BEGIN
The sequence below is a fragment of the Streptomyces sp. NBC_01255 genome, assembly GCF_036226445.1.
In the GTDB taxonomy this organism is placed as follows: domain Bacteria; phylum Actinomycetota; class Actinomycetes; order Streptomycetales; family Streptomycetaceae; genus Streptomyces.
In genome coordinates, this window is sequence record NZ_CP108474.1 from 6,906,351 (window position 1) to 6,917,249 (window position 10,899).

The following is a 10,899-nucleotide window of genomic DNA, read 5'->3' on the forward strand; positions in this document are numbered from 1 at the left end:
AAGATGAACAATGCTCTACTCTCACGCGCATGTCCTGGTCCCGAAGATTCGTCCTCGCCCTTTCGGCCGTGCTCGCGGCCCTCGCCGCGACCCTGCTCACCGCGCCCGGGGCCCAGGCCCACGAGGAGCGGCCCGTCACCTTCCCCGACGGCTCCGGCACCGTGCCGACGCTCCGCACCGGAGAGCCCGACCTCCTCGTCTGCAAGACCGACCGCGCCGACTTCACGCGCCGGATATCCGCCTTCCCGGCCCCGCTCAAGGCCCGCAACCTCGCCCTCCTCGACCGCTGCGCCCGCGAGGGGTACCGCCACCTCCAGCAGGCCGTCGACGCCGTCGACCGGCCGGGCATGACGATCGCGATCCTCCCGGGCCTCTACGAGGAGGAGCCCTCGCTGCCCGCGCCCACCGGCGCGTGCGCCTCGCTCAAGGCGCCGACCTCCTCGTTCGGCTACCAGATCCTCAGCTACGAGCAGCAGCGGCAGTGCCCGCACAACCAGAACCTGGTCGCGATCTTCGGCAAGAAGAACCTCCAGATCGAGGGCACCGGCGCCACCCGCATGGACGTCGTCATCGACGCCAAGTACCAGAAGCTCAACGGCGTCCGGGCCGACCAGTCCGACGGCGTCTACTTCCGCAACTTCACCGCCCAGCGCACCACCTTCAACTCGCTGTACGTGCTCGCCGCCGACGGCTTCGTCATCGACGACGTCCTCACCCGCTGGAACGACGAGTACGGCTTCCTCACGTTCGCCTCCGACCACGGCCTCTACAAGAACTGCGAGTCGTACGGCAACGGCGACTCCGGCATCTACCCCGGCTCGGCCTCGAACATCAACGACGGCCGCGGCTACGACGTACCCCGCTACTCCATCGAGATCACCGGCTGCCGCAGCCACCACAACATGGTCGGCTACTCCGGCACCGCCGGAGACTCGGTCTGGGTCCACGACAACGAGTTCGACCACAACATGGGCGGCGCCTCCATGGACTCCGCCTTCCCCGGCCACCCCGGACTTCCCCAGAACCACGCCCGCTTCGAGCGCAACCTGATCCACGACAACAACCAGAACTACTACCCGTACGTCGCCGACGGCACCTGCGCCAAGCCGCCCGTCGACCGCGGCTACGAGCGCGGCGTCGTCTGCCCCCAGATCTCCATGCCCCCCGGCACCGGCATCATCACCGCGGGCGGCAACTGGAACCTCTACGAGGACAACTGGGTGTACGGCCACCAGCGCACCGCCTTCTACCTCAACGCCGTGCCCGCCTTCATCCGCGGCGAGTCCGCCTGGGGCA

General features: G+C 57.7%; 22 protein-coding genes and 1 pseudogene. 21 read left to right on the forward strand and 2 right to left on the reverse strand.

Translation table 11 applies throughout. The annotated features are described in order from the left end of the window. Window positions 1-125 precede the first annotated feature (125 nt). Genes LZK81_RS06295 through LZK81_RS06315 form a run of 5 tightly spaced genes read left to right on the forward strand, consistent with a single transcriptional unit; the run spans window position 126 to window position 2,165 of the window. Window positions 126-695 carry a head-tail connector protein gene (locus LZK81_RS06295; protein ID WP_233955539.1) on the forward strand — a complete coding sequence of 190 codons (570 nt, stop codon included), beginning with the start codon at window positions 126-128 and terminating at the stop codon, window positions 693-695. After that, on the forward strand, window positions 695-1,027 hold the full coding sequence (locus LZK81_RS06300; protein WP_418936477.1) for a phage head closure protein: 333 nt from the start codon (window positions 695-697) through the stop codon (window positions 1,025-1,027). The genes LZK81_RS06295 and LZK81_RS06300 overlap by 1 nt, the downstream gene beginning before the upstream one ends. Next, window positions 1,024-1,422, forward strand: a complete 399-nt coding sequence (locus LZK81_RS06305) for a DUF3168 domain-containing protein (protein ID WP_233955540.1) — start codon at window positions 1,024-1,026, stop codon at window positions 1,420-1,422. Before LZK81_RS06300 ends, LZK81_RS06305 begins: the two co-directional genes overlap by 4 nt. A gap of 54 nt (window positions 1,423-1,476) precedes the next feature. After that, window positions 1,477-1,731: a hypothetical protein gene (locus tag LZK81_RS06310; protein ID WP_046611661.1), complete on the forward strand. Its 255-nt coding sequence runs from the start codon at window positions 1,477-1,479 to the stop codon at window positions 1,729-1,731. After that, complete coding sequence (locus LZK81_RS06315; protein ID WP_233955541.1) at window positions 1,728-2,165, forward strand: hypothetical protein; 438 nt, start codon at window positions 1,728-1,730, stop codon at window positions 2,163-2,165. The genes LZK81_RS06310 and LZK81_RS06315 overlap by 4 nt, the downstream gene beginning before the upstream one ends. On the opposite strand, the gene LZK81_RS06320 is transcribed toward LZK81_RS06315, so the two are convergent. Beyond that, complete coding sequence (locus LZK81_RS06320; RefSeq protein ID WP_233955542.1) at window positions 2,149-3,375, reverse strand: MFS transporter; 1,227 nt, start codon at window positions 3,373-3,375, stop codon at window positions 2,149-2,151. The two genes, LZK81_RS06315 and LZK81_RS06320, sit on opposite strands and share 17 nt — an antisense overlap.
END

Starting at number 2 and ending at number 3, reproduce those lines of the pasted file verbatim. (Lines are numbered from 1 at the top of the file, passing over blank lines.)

In the GTDB taxonomy this organism is placed as follows: domain Bacteria; phylum Actinomycetota; class Actinomycetes; order Streptomycetales; family Streptomycetaceae; genus Streptomyces.
In genome coordinates, this window is sequence record NZ_CP108474.1 from 6,906,351 (window position 1) to 6,917,249 (window position 10,899).